By the age of  five she’d lost her mother and her two eldest sisters.  The remaining siblings: Charlotte, Branwell, Emily, and Anne formed an  enduring bond.  Encouraged by their father, they read voraciously and created their own magical worlds which they set down on paper.  While Charlotte and Branwell continued working on Angria,  Emily and Anne branched off with their own  kingdom of Gondal which was inspired by tales from Lord Byron and Sir Walter Scott.

Charlotte’s best friend, Ellen Nussey, noted Anne and Emily were, “like twins, inseparable companions in the very closest sympathy, which never had any interruption.”  Indeed, it was only to Anne that the reclusive Emily ever opened up.

Deeply religious and ambitious, Anne was determined from an early age to succeed at all she set out to do.   While all of her siblings had failed at their career attempts away from home, Anne used her faith to survive her two tenures as a governess.   First, at the age of eighteen, for the Inghams of Blake Hall, Mirfield; and later with the Robinson family of Thorp Green.  Governesses were not only paid less than the general servant or lady’s maid, but they found themselves in very lonely situations.  They were not part of the family and the other servants usually shunned them.

Anne depicted these experiences as a governess in Agnes Grey.   Written in a simple, down-to-earth style, it was deeply overshadowed by Charlotte’s Jane Eyre.   In 1848, The Atlas critiqued, “Perhaps we shall best describe it as a coarse imitation of one of Miss Austen’s charming stories.”  Douglas Jerrold’s Weekly Paper, while dismissing  the character Agnes as being inferior to Jane, did commend the authoress on her extraordinary powers of observation.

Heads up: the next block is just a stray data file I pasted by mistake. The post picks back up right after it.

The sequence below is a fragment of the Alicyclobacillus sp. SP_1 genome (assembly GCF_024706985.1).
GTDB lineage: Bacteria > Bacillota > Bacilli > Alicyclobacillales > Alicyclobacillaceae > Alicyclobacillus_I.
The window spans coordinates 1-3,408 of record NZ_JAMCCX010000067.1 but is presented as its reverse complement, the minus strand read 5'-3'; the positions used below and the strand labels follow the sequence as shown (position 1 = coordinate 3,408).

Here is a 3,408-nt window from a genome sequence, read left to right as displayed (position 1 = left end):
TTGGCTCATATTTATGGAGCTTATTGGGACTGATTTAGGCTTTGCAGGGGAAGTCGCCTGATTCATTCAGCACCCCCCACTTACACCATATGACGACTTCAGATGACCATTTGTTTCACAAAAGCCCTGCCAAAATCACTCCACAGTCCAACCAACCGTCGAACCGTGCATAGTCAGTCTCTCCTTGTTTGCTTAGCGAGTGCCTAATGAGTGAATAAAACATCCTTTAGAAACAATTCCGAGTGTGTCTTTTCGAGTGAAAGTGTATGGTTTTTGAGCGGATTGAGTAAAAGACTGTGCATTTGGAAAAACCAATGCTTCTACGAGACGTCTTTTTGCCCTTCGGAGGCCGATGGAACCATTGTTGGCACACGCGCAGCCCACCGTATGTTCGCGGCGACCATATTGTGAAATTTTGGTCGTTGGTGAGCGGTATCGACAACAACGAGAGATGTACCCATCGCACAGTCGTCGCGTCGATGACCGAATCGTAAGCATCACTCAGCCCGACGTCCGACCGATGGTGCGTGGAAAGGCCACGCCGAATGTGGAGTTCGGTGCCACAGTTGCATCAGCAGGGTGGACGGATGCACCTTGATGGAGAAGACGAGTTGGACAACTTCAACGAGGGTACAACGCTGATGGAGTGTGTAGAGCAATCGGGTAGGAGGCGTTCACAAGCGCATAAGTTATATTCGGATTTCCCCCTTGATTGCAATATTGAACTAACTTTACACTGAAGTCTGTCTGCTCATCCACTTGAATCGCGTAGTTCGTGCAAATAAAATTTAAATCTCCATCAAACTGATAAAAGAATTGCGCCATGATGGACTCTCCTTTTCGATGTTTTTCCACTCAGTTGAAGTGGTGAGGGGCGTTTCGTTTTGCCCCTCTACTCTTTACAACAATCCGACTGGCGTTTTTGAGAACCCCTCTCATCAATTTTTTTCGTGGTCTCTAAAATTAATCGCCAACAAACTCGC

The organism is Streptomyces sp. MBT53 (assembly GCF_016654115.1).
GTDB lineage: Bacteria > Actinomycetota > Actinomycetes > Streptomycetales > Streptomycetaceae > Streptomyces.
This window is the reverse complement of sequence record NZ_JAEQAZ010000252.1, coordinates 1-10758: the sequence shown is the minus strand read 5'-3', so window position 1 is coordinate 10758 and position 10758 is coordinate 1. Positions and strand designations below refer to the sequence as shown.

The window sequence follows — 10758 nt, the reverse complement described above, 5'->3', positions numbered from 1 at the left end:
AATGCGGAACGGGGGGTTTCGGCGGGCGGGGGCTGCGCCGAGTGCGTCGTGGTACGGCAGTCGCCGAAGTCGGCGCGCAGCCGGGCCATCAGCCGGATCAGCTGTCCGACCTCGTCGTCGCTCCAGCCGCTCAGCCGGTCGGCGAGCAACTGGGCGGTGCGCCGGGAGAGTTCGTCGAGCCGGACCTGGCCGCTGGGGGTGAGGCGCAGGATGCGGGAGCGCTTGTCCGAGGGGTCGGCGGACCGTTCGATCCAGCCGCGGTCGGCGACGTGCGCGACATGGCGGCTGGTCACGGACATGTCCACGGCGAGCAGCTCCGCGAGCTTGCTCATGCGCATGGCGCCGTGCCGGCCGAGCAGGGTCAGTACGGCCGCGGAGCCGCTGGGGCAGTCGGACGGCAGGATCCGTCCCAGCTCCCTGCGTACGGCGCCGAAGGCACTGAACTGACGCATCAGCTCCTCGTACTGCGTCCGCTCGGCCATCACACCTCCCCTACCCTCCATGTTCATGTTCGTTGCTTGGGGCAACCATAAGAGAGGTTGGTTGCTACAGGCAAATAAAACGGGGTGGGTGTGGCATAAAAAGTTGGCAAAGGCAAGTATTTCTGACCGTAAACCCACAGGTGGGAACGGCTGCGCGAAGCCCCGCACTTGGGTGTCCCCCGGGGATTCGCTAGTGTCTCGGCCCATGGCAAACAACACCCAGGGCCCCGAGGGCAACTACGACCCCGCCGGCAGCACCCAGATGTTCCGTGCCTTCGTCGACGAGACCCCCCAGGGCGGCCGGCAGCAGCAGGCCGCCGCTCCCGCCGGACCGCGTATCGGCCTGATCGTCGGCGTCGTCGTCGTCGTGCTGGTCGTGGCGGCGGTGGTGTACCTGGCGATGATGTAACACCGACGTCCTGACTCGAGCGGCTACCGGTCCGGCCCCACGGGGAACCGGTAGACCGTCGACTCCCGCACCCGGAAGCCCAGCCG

Anne used these powers on her second novel, The Tenant of Wildfell Hall.   Inspired by the horrors she’d witnessed of  Branwell’s addiction  to liquor and drugs, she wrote an unflinching account on alcoholism.   The general public and reviewers were outraged at the story of a woman who “steals” her child,  runs away from her alcoholic  husband, and finds love with another man while in hiding.   Realistic, sharp, and unsentimental, the novel was years before its time.  

It  proved as controversial as Emily’s, Wuthering Heights.

Anne was branded immoral.   Undaunted,  she set out to write a third novel.    However,  in September of 1848, Branwell died after years of alcohol abuse.   Only three months later, Anne’s beloved companion, Emily, succumbed to tuberculosis.

One year later, Anne was diagnosed with the same disease.    She begged Charlotte to bring her to Scarborough (a seaside resort that Anne had first visited with the Robinsons).  Anne always loved the sea and hoped for its curative powers.   Charlotte and her father eschewed the idea for Anne was barely able to walk by now.

Seeking support for her plan, Anne wrote to Ellen Nussey: “I have a more serious reason than this for my impatience of delay: the doctors say that change of air or removal to a better climate would hardly ever fail of success in consumptive cases if taken in time, but the reason why there are so many disappointments is, that it is generally deferred till it is too late. Now I would not commit this error; and to say the truth, though I suffer much less from pain and fever than I did when you were with us, I am decidedly weaker and very much thinner my cough still troubles me a good deal, especially in the night, and, what seems worse than all, I am subject to great shortness of breath on going up stairs or any slight exertion. Under these circumstances I think there is no time to be lost… I have no horror of death: if I thought it inevitable I think I could quietly resign myself to the prospect… But I wish it would please God to spare me not only for Papa’s and Charlotte’s sakes, but because I long to do some good in the world before I leave it. I have many schemes in my head for future practisehumble and limited indeedbut still I should not like them all to come to nothing, and myself to have lived to so little purpose. But God’s will be done.”

Anne and Charlotte set off for Scarborough on May 24, 1849.   Anne spent her final days enjoying the horizons of her beloved sea.

Anne Bronte died on May 28, 1849.   Her last words to Charlotte were, “take courage.”